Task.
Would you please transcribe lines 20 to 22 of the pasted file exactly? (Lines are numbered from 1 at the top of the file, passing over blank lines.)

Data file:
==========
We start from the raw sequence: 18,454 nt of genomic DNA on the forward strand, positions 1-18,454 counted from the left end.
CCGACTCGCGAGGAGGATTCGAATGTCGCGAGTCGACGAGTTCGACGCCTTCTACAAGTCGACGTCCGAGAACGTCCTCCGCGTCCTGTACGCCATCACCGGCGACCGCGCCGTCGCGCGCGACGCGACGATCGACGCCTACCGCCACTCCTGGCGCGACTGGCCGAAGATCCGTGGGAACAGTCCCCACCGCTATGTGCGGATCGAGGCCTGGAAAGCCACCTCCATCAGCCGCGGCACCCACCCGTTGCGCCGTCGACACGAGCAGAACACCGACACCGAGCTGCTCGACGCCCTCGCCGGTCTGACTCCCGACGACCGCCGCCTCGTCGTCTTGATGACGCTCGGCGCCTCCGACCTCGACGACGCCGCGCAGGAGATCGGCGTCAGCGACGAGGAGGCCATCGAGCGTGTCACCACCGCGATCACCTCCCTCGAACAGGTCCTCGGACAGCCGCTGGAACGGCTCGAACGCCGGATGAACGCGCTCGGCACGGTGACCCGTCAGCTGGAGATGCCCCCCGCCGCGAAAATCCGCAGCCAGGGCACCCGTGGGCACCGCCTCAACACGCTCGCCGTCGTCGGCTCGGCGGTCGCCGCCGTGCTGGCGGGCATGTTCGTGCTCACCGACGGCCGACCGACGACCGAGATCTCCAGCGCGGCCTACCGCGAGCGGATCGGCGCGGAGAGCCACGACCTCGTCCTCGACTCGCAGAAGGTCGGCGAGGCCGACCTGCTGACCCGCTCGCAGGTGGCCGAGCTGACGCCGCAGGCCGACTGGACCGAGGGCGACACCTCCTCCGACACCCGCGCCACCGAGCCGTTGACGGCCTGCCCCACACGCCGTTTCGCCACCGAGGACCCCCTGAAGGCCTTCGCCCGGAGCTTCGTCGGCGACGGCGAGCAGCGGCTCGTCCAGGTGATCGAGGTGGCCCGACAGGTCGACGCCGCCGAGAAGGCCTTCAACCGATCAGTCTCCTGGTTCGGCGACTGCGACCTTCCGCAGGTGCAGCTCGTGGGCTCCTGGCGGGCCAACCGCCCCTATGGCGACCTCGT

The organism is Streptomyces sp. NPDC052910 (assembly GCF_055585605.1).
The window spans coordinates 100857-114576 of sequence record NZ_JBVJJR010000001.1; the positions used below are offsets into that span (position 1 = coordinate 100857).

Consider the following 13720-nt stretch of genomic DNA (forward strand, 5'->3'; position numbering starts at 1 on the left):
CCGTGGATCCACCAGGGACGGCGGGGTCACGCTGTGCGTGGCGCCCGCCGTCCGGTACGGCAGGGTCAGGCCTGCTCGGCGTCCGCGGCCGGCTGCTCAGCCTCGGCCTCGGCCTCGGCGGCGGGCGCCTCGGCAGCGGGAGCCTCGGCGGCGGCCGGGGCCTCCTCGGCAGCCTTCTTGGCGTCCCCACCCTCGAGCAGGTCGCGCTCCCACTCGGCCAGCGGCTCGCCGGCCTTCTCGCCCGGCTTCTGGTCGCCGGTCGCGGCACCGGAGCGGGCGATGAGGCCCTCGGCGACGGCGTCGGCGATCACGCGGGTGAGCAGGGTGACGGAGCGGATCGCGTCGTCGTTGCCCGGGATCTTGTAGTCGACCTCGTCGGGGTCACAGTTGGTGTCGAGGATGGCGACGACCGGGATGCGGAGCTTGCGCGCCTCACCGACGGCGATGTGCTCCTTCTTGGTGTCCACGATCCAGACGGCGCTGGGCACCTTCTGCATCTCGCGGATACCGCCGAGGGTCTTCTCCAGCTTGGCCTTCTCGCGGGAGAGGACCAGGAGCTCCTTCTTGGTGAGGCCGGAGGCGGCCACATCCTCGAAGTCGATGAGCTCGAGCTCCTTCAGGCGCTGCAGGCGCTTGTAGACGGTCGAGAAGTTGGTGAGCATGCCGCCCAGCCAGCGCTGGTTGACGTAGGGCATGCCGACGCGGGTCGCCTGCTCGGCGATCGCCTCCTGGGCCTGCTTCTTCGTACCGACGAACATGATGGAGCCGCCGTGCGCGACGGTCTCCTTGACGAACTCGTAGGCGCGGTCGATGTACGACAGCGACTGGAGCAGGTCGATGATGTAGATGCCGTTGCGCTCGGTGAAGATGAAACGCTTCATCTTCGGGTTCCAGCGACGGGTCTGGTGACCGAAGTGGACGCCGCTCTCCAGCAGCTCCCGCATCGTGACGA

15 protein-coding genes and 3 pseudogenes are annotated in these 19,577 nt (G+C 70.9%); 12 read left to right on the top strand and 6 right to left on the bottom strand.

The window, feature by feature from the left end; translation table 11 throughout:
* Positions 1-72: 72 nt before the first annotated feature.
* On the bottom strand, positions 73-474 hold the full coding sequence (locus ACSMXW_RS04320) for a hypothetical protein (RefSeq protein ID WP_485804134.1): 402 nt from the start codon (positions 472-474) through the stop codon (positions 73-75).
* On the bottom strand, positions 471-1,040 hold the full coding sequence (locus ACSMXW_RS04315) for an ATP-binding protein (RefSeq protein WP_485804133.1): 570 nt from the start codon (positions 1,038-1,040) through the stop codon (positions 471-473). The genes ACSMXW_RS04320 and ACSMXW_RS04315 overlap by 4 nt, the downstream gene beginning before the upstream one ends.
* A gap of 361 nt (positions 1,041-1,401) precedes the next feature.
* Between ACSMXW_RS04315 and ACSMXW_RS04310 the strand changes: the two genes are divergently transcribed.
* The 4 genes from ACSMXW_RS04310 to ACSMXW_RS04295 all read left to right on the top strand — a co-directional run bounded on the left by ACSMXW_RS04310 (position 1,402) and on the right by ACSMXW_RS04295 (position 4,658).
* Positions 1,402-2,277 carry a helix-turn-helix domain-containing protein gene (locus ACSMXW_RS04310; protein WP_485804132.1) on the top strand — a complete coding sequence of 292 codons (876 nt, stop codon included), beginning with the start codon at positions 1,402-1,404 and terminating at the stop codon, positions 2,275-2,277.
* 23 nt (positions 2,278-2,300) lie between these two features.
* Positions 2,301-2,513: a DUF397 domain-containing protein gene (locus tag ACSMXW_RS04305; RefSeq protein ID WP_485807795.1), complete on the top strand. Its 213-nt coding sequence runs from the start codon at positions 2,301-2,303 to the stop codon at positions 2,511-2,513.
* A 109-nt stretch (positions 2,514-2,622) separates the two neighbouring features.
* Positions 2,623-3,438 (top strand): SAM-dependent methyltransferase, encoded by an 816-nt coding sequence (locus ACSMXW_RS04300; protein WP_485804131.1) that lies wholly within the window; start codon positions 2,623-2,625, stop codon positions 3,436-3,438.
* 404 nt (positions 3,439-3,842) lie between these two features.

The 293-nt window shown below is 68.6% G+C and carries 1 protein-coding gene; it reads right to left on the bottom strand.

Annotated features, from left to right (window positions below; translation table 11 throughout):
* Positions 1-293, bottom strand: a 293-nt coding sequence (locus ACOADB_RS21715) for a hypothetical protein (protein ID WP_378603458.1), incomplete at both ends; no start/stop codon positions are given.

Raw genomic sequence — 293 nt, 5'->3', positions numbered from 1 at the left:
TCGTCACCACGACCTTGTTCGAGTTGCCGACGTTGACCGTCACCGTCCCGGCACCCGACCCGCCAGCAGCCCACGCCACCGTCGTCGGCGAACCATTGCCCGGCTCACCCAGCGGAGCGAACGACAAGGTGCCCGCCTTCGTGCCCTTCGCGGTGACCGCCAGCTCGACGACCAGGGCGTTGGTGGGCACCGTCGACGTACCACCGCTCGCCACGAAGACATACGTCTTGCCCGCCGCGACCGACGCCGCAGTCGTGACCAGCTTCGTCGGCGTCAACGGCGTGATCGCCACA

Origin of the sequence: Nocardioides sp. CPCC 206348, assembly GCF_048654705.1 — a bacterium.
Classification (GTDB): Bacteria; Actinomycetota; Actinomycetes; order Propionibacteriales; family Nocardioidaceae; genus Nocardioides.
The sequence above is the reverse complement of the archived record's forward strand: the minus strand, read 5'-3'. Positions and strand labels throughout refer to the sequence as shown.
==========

* 404 nt (positions 3,439-3,842) lie between these two features.

The 293-nt window shown below is 68.6% G+C and carries 1 protein-coding gene; it reads right to left on the bottom strand.

Annotated features, from left to right (window positions below; translation table 11 throughout):